It’s not about the destination, but rather the journey. It turns out that this mantra, as trite as it sounds, actually holds some truth when it comes to art. Many artists find that painting, sketching, and sculpting offer an emotional release, making the process of artistic creation just as important as the final product. It doesn’t matter if someone is a master of light and shadow, or if they can freehand a straight line—art may still have health benefits. For these reasons, art therapy has amassed massive amounts of popularity in recent years.
While using an adult coloring book or painting by numbers may be therapeutic, neither of these are actual examples of traditional art therapy. As an established field with credentialed professionals, art therapists employ specific methods with strategies suited to the psychotherapeutic needs of individual patients. Defined by the American Art Therapy Association as an “integrative mental health and human services profession,” art therapy attempts to “improve cognitive and sensorimotor functions, foster self–esteem and self–awareness, cultivate emotional resilience, promote insight, enhance social skills, reduce and resolve conflicts and distress, and advance societal and ecological change.”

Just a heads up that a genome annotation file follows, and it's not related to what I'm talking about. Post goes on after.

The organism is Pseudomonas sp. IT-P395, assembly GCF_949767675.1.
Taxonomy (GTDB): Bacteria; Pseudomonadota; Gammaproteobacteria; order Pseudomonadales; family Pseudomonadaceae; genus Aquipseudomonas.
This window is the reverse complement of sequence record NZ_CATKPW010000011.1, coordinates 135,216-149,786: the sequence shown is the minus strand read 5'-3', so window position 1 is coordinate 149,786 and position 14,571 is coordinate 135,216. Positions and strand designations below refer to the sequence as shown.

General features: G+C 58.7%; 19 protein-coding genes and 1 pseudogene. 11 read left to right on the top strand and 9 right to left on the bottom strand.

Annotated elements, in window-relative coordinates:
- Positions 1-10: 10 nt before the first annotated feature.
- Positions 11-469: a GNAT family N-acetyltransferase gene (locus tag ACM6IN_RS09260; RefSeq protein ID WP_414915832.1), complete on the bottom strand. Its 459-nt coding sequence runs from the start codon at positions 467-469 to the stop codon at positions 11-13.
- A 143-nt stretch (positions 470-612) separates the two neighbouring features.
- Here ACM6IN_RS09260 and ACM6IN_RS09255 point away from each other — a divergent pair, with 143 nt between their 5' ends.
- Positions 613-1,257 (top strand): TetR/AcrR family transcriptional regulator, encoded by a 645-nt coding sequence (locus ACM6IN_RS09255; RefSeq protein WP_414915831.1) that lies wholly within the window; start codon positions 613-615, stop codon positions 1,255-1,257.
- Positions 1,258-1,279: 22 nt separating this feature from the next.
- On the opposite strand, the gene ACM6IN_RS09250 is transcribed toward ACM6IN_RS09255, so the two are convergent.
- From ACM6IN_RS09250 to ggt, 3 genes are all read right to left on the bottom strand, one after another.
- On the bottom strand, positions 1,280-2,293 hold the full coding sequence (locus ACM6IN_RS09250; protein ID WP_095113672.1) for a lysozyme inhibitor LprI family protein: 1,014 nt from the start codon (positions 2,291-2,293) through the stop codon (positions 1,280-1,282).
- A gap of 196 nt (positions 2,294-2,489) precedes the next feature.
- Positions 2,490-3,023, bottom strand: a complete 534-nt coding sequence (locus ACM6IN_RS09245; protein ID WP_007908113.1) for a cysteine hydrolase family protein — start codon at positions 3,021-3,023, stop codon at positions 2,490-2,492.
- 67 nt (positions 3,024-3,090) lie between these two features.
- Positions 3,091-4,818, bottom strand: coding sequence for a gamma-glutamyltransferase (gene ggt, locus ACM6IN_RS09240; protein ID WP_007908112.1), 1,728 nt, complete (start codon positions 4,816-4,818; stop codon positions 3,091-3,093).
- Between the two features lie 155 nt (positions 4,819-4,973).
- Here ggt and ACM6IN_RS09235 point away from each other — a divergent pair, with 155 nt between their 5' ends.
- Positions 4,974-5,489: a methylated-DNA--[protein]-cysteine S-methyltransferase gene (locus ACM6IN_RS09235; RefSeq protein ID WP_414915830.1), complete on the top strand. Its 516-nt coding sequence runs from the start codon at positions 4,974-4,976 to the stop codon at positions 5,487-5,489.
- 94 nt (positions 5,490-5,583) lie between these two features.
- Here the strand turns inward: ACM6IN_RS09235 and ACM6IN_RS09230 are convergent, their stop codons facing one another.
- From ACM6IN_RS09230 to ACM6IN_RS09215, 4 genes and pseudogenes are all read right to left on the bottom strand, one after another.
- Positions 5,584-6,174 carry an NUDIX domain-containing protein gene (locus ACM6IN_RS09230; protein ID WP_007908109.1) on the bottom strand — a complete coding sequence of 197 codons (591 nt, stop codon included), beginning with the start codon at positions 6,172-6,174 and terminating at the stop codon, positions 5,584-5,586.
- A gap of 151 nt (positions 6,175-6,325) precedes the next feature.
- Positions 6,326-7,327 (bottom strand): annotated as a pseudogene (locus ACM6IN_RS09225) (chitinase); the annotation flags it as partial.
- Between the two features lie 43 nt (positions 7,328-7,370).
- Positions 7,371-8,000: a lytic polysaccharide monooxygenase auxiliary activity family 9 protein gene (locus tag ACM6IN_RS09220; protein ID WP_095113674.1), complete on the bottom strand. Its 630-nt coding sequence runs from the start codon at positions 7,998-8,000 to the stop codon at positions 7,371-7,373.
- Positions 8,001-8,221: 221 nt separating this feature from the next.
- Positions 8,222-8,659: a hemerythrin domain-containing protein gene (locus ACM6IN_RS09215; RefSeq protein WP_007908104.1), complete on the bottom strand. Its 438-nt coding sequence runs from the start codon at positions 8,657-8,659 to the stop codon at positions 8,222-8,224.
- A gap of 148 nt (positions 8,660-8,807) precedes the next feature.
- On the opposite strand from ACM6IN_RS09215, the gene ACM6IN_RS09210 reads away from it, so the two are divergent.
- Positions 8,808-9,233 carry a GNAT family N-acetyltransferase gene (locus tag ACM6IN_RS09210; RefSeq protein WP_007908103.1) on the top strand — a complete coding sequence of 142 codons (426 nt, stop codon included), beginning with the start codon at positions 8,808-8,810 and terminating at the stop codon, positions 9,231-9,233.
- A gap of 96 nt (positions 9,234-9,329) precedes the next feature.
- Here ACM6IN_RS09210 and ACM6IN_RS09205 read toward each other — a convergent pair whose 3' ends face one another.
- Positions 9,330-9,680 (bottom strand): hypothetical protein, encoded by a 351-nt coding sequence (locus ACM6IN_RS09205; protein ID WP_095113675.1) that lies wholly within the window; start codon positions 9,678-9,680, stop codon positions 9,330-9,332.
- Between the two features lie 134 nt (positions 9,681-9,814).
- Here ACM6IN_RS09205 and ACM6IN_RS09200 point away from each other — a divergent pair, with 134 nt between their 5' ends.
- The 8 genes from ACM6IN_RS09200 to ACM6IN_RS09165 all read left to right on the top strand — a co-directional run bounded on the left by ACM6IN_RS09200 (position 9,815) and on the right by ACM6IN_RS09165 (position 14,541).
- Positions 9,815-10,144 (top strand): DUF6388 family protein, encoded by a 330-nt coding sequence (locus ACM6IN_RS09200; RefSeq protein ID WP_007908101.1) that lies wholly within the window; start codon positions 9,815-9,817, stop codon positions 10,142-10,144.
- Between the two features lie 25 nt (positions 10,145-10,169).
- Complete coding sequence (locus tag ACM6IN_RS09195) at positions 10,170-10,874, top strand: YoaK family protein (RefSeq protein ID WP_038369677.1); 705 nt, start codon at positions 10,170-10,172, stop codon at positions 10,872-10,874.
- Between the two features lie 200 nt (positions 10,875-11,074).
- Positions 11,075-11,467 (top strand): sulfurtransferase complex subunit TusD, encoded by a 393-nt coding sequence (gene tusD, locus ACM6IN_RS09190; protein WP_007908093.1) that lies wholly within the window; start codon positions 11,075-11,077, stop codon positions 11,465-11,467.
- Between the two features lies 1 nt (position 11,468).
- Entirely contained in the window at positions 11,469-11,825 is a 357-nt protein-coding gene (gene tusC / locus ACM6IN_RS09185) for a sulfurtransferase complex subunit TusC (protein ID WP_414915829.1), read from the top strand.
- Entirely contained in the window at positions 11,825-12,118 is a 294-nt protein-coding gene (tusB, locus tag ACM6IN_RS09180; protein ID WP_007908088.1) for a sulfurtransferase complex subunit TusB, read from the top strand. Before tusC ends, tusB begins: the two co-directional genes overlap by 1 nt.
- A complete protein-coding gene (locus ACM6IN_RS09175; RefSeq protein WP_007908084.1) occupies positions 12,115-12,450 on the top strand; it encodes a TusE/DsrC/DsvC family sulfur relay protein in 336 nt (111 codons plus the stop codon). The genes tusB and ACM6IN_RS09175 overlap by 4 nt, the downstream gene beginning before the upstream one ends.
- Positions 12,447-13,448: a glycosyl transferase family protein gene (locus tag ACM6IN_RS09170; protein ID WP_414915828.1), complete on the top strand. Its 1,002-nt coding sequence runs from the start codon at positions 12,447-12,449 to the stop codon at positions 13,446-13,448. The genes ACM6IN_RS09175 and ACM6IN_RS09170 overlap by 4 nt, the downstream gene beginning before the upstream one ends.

The field may seem unfamiliar, but art therapists are actually more widespread than you might assume. While many art therapists operate their own private practices, they also can be found in hospitals, veterans' clinics, senior homes, forensic locations, and more. Art therapists in these locations use creation to help people process trauma, heal from mental or physical illness, and improve their general well–being. The mode of therapy has been used in treatment for a myriad of conditions such as PTSD, eating disorders, depression, anxiety, and addiction.
Many take pleasure in dragging a brush across or splattering paint on a canvas, but the main goal of art therapy is to help the patient release and communicate their pent up emotions. Art therapists capitalize on the field's ability to communicate experiences and sentiments that are otherwise difficult to verbalize. By giving patients the tools to use visual language as a medium of expression, these therapists facilitate a sense of comfort with their clients. Using color, symbols, technique, and subject matter as sites of analysis, an art therapist may find clues that help them better understand a patient’s state of mind—ultimately enabling them to move forward with a treatment plan.
The list of different types of therapy available in our contemporary society is extensive and continues to grow. Art therapy is a unique form that harnesses the power of creativity toward healing, making it one of the most impactful in the field.